Court name
Court of Appeal of Turks and Caicos Islands
Case number
CR-AP 13 of 2018

Joseph v. Regina (CR-AP 13 of 2018) [2019] TCACA 9 (22 March 2019);

Law report citations
Media neutral citation
[2019] TCACA 9
Mottley, P
Stollmeyer, JA
Hamel-Smith, JA



CR-AP 13/2018








The Honourable Mr Justice Mottley                     President

The Honourable Mr. Justice Stollmeyer          Justice of Appeal

The Honourable,Mr Justice Hamel-Smith      Justice of Appeal (Ag)


Mr Ashwood Forbes and Ms Kerchelle Bain for the Appellant

Mr Clement Joseph and Ms Emanjaleek Dickenson for the Respondent

02, 05 November 2018; 22 March 2019


Stollmeyer JA

[1]           This is an appeal from a decision of Ramsay-Hale CJ of 02 August 2018, dismissing the Appellant's application to withdraw a plea of guilty and enter a plea of not guilty. On 05 November 2018, we granted leave to the Appellant to withdraw the appeal. This is the written judgment.


[2]           The Appellant was charged with the keeping of a firearm and keeping of ammunition. He entered pleas of guilty and the matter was adjourned for sentencing. He subsequently applied to withdraw the plea of guilty. The application was dismissed.

[3]           At the outset of the appeal, Mr Joseph for the Crown took a point in limine, namely that the Court of Appeal has no jurisdiction to hear this appeal because it is an interlocutory appeal, and the Court of Appeal has no statutory or inherent jurisdiction to hear such an appeal.

[4]           Further, Counsel submits that a guilty plea does not constitute a conviction until and unless the accused is sentenced.

[5]           Section 6.1 of the Court of Appeal Ordinance provides

1. A person convicted on information in the Supreme Court may appeal to the Court under the provisions of this Ordinance—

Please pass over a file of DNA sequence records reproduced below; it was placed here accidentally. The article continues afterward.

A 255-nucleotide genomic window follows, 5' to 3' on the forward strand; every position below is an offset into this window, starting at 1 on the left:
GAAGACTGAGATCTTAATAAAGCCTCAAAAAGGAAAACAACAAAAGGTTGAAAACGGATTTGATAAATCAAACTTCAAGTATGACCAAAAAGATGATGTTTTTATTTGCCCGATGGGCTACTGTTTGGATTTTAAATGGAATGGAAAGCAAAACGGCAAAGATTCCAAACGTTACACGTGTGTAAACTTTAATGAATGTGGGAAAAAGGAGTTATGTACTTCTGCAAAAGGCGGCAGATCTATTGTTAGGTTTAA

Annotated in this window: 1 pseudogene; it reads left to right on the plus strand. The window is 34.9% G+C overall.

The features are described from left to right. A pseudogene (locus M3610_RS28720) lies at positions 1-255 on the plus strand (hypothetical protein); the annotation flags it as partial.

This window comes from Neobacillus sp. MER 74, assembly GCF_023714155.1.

(a)           against the conviction on any ground of appeal which involves a question of law alone;

(b)           with the leave of the Court, or upon the certificate of the judge of the Supreme Court before whom he was tried that it is a case fit for appeal, against his conviction on any ground of appeal which involves a question of fact alone or a question of mixed law and fact or upon any other ground which appears to the Court or the judge aforesaid to be a sufficient ground of appeal; and

(c)           with the leave of the Court against the sentence passed on his conviction unless the sentence is one fixed by law.

[6]           Under Section 6.1(a) a person convicted in the Supreme Court may appeal against a conviction on any ground of appeal which involves a question of law alone.

[7]           Section 6.1(b) provides for an appeal with the leave of the court, or on the certificate of the Trial Judge that it is a case fit for appeal on a question of fact alone or a question of mixed law and fact, or upon any other ground which appears to either the Court of Appeal or the Trial Judge to be a sufficient ground of appeal.

[8]           Section 6.1(c) provides for appeal against sentence passed on conviction unless the sentence is one fixed by law.

[9]           An appeal must therefore be against conviction unless it is against sentence "passed on ...conviction".